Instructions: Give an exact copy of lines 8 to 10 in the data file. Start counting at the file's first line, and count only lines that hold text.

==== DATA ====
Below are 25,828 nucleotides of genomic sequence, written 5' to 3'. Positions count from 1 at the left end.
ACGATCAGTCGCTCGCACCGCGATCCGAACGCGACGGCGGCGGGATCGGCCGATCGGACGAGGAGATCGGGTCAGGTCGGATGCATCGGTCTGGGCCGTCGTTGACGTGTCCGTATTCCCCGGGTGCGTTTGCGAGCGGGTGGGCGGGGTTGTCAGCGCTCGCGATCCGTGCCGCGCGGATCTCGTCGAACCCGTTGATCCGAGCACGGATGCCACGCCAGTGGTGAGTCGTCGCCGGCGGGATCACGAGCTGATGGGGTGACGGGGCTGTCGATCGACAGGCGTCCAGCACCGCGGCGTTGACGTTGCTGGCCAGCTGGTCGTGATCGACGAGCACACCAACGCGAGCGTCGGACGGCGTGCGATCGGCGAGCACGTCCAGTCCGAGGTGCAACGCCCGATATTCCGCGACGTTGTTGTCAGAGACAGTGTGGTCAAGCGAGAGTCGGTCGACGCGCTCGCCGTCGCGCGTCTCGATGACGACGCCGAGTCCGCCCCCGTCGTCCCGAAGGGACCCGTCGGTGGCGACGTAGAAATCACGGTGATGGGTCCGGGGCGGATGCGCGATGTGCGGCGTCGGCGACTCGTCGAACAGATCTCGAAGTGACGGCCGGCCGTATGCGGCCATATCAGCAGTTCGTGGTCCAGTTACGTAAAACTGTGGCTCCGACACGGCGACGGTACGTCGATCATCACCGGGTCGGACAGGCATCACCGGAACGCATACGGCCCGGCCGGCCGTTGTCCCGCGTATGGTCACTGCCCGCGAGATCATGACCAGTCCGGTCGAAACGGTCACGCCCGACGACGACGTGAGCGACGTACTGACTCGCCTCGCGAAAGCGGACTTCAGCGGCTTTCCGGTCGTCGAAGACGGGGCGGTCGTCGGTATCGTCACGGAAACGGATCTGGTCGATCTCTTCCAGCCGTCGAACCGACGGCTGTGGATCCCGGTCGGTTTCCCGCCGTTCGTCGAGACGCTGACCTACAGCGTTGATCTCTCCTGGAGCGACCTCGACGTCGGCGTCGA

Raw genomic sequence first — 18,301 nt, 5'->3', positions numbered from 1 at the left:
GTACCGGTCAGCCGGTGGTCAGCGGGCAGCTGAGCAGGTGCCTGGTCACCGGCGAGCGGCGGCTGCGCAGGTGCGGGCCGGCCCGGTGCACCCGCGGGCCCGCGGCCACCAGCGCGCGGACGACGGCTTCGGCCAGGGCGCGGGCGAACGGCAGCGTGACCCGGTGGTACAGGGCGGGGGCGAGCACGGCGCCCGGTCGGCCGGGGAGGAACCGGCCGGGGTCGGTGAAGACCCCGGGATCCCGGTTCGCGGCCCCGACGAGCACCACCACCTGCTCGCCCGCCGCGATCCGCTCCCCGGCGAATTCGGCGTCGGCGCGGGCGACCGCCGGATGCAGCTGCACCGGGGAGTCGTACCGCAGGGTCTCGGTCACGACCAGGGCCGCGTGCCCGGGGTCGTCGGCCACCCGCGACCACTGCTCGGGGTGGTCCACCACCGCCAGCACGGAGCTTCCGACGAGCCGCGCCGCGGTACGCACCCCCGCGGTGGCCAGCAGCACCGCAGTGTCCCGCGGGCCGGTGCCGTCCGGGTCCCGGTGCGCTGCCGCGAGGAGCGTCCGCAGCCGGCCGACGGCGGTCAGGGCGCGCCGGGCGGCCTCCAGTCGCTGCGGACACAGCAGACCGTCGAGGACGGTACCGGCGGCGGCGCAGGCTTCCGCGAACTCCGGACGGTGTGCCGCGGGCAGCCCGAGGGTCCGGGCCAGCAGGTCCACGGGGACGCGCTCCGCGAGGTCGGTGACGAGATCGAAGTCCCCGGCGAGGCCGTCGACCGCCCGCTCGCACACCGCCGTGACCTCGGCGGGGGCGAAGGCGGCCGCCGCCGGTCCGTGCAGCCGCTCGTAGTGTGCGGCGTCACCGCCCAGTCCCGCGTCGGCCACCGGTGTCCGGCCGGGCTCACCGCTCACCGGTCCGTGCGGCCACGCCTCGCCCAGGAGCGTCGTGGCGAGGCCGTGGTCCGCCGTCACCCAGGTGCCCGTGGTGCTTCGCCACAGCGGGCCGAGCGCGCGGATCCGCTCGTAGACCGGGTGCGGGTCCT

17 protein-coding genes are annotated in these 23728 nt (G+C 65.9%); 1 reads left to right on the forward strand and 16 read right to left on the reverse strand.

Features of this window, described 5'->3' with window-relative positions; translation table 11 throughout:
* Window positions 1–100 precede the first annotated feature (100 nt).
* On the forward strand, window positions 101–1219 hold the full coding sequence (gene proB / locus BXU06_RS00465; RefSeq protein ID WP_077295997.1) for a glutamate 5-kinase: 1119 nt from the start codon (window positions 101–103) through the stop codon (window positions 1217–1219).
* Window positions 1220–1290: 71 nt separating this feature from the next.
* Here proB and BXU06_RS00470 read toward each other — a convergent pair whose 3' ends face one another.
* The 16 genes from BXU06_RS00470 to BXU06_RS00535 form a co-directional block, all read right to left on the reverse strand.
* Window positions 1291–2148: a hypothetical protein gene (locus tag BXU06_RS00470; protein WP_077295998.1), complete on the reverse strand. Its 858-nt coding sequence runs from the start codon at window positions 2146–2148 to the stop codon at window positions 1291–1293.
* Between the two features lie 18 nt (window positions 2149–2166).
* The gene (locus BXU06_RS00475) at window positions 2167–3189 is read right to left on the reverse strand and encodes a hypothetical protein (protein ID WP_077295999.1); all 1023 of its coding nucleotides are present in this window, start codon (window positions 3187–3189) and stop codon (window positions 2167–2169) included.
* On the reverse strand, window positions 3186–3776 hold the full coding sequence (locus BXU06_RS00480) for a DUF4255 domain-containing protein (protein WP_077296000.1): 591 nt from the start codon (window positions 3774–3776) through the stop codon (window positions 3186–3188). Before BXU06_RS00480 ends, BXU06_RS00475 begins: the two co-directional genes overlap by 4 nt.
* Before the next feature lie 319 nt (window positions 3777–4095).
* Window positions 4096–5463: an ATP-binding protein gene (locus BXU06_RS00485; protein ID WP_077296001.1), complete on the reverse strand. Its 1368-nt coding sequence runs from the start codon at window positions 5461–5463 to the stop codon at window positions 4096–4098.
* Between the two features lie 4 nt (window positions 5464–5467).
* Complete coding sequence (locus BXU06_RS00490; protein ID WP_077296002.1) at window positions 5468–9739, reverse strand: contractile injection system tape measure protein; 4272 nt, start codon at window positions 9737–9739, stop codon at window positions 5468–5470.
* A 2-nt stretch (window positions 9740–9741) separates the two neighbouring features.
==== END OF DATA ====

* On the forward strand, window positions 101–1219 hold the full coding sequence (gene proB / locus BXU06_RS00465; RefSeq protein ID WP_077295997.1) for a glutamate 5-kinase: 1119 nt from the start codon (window positions 101–103) through the stop codon (window positions 1217–1219).
* Window positions 1220–1290: 71 nt separating this feature from the next.
* Here proB and BXU06_RS00470 read toward each other — a convergent pair whose 3' ends face one another.